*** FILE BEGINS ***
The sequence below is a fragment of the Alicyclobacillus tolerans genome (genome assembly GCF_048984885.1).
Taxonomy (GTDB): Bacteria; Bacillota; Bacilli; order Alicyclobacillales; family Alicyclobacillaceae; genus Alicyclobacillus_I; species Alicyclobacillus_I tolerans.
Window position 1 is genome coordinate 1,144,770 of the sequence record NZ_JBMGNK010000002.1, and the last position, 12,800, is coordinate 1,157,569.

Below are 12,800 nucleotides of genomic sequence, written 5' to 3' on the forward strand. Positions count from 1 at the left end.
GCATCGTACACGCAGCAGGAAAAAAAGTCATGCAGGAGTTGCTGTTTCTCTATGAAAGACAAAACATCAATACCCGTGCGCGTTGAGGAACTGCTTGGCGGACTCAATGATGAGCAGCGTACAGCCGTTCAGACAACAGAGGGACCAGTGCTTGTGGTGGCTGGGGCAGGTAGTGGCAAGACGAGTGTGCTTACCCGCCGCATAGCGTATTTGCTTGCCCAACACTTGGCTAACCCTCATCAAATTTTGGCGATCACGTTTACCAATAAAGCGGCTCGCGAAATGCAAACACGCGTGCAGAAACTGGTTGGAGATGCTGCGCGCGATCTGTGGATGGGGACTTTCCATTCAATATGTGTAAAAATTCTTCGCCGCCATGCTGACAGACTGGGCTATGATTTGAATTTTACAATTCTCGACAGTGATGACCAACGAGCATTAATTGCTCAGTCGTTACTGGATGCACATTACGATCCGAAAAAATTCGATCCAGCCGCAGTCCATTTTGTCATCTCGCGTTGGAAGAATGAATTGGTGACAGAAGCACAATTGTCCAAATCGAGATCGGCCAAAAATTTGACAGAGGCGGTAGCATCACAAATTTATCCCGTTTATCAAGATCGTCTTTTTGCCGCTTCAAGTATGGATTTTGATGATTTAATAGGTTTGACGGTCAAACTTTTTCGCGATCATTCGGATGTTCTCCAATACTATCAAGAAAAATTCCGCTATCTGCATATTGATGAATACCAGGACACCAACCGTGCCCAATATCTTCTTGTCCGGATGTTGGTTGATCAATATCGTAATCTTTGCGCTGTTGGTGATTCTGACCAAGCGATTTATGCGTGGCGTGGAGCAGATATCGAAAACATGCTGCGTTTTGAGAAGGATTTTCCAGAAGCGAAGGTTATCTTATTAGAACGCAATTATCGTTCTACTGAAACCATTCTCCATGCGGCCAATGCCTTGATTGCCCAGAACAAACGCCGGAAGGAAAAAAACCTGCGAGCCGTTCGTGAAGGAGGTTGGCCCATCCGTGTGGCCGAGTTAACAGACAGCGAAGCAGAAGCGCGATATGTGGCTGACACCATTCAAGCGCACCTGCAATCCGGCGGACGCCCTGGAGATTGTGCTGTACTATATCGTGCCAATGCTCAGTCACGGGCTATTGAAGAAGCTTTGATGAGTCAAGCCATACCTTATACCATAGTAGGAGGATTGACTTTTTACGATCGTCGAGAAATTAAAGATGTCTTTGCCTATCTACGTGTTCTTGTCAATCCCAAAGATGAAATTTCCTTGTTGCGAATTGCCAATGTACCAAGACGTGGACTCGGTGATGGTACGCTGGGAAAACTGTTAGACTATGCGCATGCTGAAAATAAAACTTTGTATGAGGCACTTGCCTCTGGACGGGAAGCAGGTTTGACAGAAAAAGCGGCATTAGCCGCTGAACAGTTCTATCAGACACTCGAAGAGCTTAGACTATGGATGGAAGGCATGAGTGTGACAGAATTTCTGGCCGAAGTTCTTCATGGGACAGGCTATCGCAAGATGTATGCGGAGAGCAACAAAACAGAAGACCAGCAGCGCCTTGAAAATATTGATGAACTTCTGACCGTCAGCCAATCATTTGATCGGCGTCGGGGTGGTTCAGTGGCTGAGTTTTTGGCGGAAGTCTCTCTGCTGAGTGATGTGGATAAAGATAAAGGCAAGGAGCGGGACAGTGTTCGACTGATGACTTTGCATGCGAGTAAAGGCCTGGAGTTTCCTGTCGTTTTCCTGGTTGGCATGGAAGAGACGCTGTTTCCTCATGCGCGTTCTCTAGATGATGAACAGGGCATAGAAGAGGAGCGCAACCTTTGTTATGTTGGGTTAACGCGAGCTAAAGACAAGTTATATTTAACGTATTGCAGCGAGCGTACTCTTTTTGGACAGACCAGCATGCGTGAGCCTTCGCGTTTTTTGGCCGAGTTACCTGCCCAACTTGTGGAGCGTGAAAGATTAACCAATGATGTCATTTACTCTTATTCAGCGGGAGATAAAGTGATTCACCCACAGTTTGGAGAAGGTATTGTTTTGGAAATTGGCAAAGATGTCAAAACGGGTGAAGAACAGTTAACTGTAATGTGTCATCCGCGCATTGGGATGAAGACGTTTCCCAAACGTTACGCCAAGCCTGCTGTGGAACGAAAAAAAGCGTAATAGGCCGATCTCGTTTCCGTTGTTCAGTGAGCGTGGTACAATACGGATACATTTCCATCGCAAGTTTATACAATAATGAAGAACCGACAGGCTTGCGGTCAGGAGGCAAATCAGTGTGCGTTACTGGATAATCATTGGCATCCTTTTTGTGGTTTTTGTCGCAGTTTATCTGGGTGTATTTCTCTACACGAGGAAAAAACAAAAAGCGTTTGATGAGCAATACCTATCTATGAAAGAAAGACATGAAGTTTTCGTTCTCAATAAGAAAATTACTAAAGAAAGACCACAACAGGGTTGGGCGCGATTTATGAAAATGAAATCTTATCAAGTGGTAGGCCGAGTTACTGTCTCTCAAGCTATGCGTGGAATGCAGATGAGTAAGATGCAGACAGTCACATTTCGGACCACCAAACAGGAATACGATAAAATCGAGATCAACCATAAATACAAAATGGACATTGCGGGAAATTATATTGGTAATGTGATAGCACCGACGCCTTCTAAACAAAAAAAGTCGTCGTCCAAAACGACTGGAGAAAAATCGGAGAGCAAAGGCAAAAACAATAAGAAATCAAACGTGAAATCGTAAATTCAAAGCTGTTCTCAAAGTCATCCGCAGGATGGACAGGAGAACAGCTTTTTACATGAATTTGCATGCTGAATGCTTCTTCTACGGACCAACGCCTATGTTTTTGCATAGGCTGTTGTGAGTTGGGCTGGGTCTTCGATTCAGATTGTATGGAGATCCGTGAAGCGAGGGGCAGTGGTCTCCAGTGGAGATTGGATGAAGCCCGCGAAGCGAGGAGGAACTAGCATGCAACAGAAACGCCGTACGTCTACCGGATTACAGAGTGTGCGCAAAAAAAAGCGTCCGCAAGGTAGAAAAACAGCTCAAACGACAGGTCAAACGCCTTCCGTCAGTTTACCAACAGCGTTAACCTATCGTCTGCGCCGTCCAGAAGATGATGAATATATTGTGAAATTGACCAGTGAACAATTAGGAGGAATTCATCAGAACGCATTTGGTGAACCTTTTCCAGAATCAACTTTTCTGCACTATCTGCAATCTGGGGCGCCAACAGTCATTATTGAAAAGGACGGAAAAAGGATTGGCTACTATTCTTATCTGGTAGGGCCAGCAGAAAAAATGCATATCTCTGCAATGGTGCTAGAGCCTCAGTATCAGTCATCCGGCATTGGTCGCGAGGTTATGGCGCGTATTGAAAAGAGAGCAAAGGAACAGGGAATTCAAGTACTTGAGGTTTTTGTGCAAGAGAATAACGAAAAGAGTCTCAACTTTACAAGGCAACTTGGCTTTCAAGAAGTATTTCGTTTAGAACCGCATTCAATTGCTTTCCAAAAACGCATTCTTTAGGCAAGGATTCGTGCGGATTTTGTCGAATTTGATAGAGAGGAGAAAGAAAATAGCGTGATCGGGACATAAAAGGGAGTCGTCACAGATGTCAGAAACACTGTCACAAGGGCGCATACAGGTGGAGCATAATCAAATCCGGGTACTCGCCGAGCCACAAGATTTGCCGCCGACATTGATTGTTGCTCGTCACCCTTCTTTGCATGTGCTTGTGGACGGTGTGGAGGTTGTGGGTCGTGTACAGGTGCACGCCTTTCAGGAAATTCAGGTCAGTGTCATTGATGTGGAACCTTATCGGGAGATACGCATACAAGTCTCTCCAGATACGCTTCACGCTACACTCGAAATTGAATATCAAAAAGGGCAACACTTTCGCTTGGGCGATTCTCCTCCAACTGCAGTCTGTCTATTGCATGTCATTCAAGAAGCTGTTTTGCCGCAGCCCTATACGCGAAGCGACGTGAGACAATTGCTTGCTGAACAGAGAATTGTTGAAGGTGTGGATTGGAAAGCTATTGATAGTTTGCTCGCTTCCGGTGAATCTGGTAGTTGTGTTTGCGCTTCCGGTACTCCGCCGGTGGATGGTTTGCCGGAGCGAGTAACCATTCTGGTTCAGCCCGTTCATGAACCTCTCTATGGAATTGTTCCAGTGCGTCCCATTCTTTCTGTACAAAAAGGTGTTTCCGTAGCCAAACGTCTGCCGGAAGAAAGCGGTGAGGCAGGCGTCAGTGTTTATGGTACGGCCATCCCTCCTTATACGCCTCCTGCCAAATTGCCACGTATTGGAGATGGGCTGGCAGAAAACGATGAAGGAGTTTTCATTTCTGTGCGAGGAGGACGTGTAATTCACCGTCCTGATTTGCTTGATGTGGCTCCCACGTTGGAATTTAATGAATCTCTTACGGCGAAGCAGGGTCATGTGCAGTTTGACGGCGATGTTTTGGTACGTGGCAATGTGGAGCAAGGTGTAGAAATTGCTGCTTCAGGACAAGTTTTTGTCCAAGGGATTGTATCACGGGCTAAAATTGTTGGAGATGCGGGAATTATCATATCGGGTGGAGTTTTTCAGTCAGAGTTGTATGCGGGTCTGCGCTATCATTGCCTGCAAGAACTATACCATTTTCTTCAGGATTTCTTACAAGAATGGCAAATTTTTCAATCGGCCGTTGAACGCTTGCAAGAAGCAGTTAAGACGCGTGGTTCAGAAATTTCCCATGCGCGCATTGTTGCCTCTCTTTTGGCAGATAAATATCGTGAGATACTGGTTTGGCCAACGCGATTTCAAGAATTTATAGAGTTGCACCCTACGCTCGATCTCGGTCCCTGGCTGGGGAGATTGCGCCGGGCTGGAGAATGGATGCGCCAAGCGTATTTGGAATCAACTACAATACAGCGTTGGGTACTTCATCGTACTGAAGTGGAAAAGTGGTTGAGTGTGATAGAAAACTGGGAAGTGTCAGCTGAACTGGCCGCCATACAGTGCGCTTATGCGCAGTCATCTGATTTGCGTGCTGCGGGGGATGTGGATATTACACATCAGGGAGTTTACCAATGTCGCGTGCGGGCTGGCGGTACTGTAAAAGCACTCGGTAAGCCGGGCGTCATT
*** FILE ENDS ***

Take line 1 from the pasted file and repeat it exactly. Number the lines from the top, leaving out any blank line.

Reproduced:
The sequence below is a fragment of the Alicyclobacillus tolerans genome (genome assembly GCF_048984885.1).